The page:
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Review: Head

Star vehicles for musicians are hardly a rarity in Hollywood—after all, creatively bankrupt studio executives are perfectly willing to exploit pretty much any intellectual property that might be marketable, artistic integrity be damned—but even within that niche genre, Head stands out. Whereas A Hard Day’s Night (The Beatles) and True Stories (Talking Heads frontman David Byrne) are ultimately sincere and earnest despite their surface-level whimsy, the motion picture “adaptation”—more like antithesis!—of popular sitcom The Monkees is deeply cynical beneath its absurdist humor and psychedelic visuals, mercilessly deconstructing the superficiality of the entertainment industry, the elusive (and illusive) nature of the American Dream, and the manufactured public image of the band around which it revolves (exemplified by such sanitized, inoffensive lyrics as, “We’re too busy singing to put anybody down”).

The satire is as caustic as it is deliberately unsubtle. In an early scene, Micky Dolenz stumbles across a Coca-Cola vending machine in the middle of a barren desert—a condemnation of rampant commercialism and mindless consumerism that is subsequently reinforced by a rapidly edited montage of roadside billboard advertisements. Later, Peter Tork briefly breaks character mid-take to fret about how slapping a woman, even within the context of his work as an actor, might damage his reputation (“The kids won’t dig it, man!” he complains to the indifferent director)—lampooning the inherent egotism of celebrity. In the movie’s most scathing sequence, a concert is intercut with archival footage of the Vietnam War; as the performance ends, the frenzied audience storms the stage and literally tears the group apart—exposing them as nothing more than hollow mannequins. The medium itself can barely contain the filmmakers’ moral outrage: metafictional conflicts frequently disrupt the narrative; flashbacks within interludes within digressions overlap and interweave, making the “plot” borderline indecipherable. It can only be summarized in terms of its individual episodes and the loose thematic associations between them—which is akin to trying to explain a fever dream (or a drug-induced hallucination) to your pet cat.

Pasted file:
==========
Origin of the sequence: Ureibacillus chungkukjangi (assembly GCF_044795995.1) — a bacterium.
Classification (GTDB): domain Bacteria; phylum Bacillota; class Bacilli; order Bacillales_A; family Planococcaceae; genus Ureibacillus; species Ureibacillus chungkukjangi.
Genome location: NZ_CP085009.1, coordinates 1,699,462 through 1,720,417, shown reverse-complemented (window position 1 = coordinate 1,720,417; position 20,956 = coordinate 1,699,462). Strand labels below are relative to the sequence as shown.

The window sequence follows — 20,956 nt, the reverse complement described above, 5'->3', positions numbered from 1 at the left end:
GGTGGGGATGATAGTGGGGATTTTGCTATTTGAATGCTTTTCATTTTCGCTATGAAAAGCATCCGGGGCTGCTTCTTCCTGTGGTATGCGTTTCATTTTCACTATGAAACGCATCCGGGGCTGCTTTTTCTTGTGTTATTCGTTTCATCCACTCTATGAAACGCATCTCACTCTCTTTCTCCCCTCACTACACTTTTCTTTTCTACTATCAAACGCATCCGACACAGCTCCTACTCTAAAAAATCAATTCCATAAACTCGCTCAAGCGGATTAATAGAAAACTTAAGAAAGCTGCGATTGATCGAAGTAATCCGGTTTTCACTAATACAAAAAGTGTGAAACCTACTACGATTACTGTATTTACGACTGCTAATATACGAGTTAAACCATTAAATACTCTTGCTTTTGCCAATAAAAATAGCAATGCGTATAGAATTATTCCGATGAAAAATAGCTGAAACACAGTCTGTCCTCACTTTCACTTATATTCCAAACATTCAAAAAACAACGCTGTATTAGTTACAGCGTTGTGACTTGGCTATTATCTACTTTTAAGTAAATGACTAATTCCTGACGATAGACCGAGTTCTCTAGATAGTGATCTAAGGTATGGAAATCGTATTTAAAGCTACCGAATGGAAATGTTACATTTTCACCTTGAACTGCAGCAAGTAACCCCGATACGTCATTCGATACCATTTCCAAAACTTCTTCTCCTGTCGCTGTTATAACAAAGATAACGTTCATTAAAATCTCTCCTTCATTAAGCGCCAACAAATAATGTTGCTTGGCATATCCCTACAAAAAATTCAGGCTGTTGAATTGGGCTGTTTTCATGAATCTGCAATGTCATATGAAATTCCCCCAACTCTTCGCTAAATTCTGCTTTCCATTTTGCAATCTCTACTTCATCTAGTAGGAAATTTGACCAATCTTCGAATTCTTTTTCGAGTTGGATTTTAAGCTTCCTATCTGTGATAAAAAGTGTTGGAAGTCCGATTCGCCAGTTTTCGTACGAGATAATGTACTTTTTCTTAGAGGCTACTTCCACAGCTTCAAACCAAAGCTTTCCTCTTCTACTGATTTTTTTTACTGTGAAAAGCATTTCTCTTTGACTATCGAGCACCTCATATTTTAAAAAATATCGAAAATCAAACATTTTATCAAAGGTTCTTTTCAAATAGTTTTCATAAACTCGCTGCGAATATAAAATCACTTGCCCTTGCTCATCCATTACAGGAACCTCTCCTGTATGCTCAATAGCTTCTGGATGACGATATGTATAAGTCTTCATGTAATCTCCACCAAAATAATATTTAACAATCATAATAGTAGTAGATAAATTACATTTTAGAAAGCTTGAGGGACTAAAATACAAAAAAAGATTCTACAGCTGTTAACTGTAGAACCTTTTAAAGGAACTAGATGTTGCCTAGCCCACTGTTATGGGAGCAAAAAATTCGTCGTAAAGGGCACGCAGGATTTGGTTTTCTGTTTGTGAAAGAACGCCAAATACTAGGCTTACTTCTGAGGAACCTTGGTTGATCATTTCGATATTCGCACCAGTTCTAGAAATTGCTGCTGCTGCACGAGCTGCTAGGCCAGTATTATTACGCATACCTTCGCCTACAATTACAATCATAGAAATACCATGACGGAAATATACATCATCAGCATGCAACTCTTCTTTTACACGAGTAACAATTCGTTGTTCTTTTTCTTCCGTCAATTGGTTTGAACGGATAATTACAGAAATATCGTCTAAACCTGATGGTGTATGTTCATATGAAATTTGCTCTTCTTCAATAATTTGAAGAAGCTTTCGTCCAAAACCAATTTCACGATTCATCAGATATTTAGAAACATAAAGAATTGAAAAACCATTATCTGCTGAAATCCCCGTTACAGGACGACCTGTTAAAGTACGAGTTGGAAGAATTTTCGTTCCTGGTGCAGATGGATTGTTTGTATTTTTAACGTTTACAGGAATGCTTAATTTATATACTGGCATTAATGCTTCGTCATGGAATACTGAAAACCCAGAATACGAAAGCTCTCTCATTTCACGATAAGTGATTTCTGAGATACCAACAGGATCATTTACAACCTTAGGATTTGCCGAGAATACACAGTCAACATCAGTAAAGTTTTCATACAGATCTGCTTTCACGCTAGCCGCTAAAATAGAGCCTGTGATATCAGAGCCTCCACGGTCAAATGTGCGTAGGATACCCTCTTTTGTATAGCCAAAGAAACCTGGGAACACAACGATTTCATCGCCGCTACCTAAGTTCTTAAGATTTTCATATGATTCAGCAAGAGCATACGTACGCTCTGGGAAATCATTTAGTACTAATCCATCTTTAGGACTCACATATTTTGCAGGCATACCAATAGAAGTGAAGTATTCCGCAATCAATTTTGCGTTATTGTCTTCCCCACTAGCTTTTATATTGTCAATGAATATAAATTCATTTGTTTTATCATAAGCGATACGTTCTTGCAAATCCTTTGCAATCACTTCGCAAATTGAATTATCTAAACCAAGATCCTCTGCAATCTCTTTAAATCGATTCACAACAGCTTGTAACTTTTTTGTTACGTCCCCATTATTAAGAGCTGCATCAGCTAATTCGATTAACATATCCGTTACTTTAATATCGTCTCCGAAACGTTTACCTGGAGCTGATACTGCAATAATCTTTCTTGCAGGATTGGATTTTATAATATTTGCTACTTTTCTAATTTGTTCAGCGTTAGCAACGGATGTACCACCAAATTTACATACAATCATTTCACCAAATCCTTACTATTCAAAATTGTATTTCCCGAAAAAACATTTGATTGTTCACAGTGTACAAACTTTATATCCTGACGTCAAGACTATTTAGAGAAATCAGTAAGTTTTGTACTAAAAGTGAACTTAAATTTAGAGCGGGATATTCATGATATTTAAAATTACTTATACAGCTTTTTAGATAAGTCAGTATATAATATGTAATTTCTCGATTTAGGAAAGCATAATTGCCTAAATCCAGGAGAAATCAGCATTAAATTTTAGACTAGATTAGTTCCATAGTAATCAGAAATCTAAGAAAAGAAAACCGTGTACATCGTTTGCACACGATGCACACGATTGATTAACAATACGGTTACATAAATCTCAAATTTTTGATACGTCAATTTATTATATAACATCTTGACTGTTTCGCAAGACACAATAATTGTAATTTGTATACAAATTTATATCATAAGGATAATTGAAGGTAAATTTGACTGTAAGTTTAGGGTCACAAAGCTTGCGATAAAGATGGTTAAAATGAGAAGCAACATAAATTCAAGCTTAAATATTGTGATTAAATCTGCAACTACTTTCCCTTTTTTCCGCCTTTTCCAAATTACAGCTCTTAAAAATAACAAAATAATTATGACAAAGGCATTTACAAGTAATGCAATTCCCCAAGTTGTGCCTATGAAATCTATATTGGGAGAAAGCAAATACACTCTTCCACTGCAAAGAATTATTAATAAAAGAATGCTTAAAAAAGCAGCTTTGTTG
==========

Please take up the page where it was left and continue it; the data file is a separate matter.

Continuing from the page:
Featuring cameo appearances by Jack Nicholson, Frank Zappa, and Timothy Carey and punctuated by stylistic flourishes that anticipate such cinematic classics as Raging Bull and Skyfall (no, seriously), Head is a fascinating countercultural artifact. Even amongst its New Wave contemporaries, it remains defiantly unconventional, incomprehensible, and unclassifiable; it must be experienced firsthand to be properly understood—though your mileage may vary in that regard.

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